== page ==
Trooper Connor investigated Bostwick's level of impairment after smelling alcohol and air freshener but determined that he was not legally impaired after performing field sobriety and alcohol sensor tests. (Verified Complaint, ¶¶ 14-17). Bostwick gave Trooper Connor verbal consent to search the car. (Verified Complaint, ¶ 19). Trooper Connor conducted a safety frisk on Miller and "a large wad of currency" estimated to be $800 was found in his pants pocket. (Verified Complaint, ¶ 21). A second patrolman, North Carolina State Highway Patrol Trooper Michael J. Goudelock, arrived on the scene around 2:19 a.m. to assist with the search. (Verified Complaint, ¶ 28).

During the course of the vehicle search, additional amounts of currency were discovered in various locations, including approximately $2, 000 located under the lid of the center console, approximately $23, 000 located in a brown book bag, and approximately $40, 000 found within a vacuum sealed package encased by diapers and stored in a white Priority Mail box in the rear cargo area of the Traverse. (Verified Complaint, ¶¶ 25, 29-32, 36-43). The $40, 000 was separated into four large bundles of currency and placed in a brown envelope within the vacuum sealed package. (Verified Complaint, ¶¶ 39-40). In addition, each bundle of currency was vacuum sealed and had "10" written on top. (Verified Complaint, ¶¶ 40-41). A total of $67, 040.00 was seized from the car in the following denominations: "213 hundred-dollar bills; 41 fifty-dollar bills; 2, 178 twenty-dollar bills; 12 ten-dollar bills; and 2 five-dollar bills." (Verified Complaint, ¶¶ 44-45). Miller made a voluntary statement that the $23, 000 was for a wedding he was traveling to in Asheville. (Verified Complaint, ¶ 32). The $40, 000 was explained by Bostwick, who reported that he intended to use the money to purchase vehicles and return to North Carolina and sell the cars for profit. (Verified Complaint, ¶¶ 42-43). The $67, 040 found within the Traverse was seized by the state troopers.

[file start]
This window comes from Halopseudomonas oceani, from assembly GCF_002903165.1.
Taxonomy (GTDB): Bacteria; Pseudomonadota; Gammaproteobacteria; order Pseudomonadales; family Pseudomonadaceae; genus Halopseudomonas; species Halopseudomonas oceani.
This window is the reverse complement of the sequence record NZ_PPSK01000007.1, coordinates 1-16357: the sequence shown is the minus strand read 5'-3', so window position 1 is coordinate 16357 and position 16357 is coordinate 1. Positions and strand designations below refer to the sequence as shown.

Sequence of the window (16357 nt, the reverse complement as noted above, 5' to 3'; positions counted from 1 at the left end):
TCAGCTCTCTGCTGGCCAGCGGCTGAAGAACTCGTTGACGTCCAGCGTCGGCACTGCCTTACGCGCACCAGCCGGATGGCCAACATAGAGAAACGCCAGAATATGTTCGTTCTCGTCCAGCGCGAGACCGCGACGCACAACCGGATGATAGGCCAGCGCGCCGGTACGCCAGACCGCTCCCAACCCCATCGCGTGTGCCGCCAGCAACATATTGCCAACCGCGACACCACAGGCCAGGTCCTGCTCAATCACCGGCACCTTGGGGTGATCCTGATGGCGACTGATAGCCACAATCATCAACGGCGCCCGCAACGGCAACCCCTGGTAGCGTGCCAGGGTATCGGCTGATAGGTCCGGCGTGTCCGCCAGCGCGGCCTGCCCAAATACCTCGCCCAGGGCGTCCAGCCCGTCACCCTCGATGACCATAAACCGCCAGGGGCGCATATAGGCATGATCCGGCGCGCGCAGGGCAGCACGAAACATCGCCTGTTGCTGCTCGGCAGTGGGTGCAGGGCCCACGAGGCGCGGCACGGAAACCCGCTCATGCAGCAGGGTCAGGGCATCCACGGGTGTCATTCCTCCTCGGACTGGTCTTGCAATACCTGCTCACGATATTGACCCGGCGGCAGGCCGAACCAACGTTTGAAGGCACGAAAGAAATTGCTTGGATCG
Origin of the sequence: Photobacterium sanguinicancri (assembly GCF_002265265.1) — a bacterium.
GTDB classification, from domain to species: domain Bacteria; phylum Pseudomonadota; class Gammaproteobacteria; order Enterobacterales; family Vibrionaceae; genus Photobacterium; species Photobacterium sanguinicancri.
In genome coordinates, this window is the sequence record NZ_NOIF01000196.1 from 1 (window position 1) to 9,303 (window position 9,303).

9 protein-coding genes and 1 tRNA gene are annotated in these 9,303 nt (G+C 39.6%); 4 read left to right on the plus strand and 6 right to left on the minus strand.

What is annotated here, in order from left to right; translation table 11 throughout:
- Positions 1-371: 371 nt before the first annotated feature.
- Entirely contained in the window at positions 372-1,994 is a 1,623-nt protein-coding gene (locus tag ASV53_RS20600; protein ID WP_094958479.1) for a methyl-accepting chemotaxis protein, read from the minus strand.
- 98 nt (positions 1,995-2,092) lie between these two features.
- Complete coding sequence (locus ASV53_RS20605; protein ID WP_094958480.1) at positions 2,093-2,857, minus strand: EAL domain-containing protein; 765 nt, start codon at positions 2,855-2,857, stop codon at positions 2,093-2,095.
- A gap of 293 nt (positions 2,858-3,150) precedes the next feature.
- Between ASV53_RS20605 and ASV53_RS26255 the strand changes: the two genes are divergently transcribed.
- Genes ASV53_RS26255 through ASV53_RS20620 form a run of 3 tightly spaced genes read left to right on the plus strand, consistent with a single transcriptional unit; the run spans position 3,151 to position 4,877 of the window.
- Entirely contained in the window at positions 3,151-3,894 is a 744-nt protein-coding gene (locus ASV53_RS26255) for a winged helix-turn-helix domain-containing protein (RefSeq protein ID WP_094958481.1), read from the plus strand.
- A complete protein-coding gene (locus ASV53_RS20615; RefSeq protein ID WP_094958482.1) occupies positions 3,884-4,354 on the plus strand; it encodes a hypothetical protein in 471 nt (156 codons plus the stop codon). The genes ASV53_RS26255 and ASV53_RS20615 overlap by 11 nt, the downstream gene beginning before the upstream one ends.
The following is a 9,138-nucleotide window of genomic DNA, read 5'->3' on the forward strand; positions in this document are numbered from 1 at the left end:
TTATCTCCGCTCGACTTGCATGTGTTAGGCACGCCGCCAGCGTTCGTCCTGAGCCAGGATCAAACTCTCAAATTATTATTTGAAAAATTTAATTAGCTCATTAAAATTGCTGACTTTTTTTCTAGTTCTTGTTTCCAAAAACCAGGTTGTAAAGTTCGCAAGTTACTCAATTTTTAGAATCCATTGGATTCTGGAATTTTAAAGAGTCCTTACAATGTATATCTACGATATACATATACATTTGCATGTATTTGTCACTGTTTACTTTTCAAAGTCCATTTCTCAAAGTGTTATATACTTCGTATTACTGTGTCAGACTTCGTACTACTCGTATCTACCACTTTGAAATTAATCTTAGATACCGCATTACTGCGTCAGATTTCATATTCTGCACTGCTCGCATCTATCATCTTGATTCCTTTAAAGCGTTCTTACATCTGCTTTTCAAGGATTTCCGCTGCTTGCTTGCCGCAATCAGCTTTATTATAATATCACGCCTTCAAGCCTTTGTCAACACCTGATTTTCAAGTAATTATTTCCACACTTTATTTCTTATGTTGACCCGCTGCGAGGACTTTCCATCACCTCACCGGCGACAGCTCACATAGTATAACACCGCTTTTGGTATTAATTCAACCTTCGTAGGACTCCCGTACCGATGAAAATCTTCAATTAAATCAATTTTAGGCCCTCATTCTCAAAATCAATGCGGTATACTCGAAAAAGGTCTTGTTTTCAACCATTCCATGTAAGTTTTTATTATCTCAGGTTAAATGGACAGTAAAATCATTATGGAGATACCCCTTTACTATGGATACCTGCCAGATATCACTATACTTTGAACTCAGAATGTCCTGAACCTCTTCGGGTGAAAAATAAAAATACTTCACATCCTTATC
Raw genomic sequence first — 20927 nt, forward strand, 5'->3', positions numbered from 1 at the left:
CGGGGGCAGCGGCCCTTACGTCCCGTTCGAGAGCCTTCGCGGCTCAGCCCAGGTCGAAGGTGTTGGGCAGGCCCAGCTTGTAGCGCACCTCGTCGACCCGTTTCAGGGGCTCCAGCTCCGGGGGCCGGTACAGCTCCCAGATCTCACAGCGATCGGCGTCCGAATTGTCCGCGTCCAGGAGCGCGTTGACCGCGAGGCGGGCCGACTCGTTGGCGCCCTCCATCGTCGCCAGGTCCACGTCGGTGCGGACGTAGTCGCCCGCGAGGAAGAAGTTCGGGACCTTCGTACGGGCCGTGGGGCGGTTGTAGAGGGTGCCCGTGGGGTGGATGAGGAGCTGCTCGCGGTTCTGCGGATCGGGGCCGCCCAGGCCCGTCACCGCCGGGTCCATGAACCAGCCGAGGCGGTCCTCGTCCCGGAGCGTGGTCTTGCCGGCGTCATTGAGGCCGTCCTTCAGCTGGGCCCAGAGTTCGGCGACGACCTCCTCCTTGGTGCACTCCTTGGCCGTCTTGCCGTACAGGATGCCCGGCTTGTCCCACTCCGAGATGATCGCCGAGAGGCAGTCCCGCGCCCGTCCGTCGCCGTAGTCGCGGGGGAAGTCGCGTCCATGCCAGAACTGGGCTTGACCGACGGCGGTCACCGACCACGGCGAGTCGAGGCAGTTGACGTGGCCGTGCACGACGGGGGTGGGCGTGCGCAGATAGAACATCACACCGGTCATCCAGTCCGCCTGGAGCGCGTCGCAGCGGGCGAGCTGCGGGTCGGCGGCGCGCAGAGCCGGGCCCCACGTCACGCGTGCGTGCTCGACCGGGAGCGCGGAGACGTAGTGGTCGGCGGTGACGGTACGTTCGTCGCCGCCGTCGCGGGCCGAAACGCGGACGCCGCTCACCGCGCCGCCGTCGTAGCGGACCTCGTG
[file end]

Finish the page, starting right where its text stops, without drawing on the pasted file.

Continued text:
In addition, residue amounts of marijuana were observed in the carpet between the driver's seat and center console as well as inside a duffle bag retrieved from the rear cargo area of the Traverse. (Verified Complaint, ¶¶ 33-35). The Verified Complaint identifies two prior state felony drug convictions of the driver of the car, George Bryan Bostwick - a 2006 conviction for possession of Schedule II controlled substances in violation of N.C. G.S. § 90-95(a)(3) and felony possession of marijuana in violation of N.C. G.S. § 90-95(d)(4) in the North Carolina General Court of Justice, Carteret County Superior Court, and a 2011 conviction for possession with intent to sell and deliver a Schedule I controlled substance in violation of N.C. G.S. § 90-95(a)(1) in the North Carolina General Court of Justice, Pitt County Superior Court. (Verified Complaint, ¶¶ 46-47).